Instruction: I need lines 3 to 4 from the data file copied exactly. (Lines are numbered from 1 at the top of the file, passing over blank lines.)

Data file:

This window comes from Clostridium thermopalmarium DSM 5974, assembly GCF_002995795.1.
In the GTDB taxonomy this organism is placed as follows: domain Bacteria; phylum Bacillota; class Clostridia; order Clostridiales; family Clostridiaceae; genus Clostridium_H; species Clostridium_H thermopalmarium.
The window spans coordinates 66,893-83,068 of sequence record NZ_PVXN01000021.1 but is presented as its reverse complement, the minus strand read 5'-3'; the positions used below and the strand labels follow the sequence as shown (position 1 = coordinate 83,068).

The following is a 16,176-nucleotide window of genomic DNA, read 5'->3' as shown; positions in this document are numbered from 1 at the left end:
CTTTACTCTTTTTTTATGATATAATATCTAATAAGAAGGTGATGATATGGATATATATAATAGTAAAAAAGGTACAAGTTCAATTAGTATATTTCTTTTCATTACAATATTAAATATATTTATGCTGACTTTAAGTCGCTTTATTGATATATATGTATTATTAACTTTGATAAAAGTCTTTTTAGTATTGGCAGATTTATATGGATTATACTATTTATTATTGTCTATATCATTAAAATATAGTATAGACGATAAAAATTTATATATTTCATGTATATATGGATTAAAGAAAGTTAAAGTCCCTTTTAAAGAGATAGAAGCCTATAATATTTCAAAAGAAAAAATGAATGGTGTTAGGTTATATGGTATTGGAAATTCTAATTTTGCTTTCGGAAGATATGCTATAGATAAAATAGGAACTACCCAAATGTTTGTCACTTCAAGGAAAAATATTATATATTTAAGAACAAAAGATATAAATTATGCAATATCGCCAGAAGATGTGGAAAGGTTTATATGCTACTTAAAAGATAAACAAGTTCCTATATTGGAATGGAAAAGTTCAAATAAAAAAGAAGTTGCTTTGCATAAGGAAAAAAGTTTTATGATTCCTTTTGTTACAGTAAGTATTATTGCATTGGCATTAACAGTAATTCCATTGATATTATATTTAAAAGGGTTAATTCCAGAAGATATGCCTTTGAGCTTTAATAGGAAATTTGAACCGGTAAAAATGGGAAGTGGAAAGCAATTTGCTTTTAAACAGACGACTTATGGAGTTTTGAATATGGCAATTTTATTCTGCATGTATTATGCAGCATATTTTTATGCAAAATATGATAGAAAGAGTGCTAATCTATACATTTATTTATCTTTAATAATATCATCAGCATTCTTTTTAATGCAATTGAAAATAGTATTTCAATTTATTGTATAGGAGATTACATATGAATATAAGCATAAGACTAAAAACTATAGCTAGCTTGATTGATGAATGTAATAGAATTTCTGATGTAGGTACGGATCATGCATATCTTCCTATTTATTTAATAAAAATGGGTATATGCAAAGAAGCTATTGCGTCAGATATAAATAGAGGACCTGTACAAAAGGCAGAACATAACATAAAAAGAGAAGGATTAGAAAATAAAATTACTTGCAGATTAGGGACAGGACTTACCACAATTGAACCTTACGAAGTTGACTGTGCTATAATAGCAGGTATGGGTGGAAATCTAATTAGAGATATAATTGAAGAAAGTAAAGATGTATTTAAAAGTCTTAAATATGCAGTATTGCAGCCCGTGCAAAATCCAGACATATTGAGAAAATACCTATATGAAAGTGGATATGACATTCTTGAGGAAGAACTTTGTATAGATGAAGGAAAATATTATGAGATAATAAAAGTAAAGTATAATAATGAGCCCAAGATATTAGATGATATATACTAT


The window spans coordinates 66,893-83,068 of sequence record NZ_PVXN01000021.1 but is presented as its reverse complement, the minus strand read 5'-3'; the positions used below and the strand labels follow the sequence as shown (position 1 = coordinate 83,068).

The following is a 16,176-nucleotide window of genomic DNA, read 5'->3' as shown; positions in this document are numbered from 1 at the left end: